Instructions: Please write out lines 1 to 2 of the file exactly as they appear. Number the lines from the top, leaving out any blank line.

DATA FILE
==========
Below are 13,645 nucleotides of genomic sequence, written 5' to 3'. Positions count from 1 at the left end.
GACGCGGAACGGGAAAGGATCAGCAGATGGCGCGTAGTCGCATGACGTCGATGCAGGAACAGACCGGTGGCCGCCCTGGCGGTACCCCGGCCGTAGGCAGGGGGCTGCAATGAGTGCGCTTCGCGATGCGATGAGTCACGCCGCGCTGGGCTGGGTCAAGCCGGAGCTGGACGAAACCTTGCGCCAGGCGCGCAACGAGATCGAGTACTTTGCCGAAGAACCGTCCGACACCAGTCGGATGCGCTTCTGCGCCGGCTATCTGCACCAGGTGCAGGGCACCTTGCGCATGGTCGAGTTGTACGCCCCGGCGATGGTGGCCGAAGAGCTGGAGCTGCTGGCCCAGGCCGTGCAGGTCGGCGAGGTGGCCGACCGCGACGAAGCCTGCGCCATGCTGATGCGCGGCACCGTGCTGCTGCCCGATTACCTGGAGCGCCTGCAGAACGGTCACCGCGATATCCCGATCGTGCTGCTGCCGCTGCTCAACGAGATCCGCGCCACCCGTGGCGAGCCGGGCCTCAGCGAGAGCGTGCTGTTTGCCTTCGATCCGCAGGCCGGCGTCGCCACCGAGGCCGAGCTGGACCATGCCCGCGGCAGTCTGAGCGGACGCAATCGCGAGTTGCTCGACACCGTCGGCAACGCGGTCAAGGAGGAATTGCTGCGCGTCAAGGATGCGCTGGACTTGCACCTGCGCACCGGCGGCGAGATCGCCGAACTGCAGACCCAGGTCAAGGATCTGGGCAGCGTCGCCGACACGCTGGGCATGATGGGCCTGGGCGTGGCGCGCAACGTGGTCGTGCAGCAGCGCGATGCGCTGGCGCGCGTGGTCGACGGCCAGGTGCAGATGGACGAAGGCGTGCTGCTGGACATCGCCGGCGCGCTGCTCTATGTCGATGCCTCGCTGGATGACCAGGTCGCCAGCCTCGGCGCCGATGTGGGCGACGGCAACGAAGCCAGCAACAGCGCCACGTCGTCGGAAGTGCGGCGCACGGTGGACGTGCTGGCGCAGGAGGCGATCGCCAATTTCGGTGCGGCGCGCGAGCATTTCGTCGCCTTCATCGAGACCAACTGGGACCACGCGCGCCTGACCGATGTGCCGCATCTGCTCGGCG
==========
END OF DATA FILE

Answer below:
Below are 13,645 nucleotides of genomic sequence, written 5' to 3'. Positions count from 1 at the left end.
GACGCGGAACGGGAAAGGATCAGCAGATGGCGCGTAGTCGCATGACGTCGATGCAGGAACAGACCGGTGGCCGCCCTGGCGGTACCCCGGCCGTAGGCAGGGGGCTGCAATGAGTGCGCTTCGCGATGCGATGAGTCACGCCGCGCTGGGCTGGGTCAAGCCGGAGCTGGACGAAACCTTGCGCCAGGCGCGCAACGAGATCGAGTACTTTGCCGAAGAACCGTCCGACACCAGTCGGATGCGCTTCTGCGCCGGCTATCTGCACCAGGTGCAGGGCACCTTGCGCATGGTCGAGTTGTACGCCCCGGCGATGGTGGCCGAAGAGCTGGAGCTGCTGGCCCAGGCCGTGCAGGTCGGCGAGGTGGCCGACCGCGACGAAGCCTGCGCCATGCTGATGCGCGGCACCGTGCTGCTGCCCGATTACCTGGAGCGCCTGCAGAACGGTCACCGCGATATCCCGATCGTGCTGCTGCCGCTGCTCAACGAGATCCGCGCCACCCGTGGCGAGCCGGGCCTCAGCGAGAGCGTGCTGTTTGCCTTCGATCCGCAGGCCGGCGTCGCCACCGAGGCCGAGCTGGACCATGCCCGCGGCAGTCTGAGCGGACGCAATCGCGAGTTGCTCGACACCGTCGGCAACGCGGTCAAGGAGGAATTGCTGCGCGTCAAGGATGCGCTGGACTTGCACCTGCGCACCGGCGGCGAGATCGCCGAACTGCAGACCCAGGTCAAGGATCTGGGCAGCGTCGCCGACACGCTGGGCATGATGGGCCTGGGCGTGGCGCGCAACGTGGTCGTGCAGCAGCGCGATGCGCTGGCGCGCGTGGTCGACGGCCAGGTGCAGATGGACGAAGGCGTGCTGCTGGACATCGCCGGCGCGCTGCTCTATGTCGATGCCTCGCTGGATGACCAGGTCGCCAGCCTCGGCGCCGATGTGGGCGACGGCAACGAAGCCAGCAACAGCGCCACGTCGTCGGAAGTGCGGCGCACGGTGGACGTGCTGGCGCAGGAGGCGATCGCCAATTTCGGTGCGGCGCGCGAGCATTTCGTCGCCTTCATCGAGACCAACTGGGACCACGCGCGCCTGACCGATGTGCCGCATCTGCTCGGCG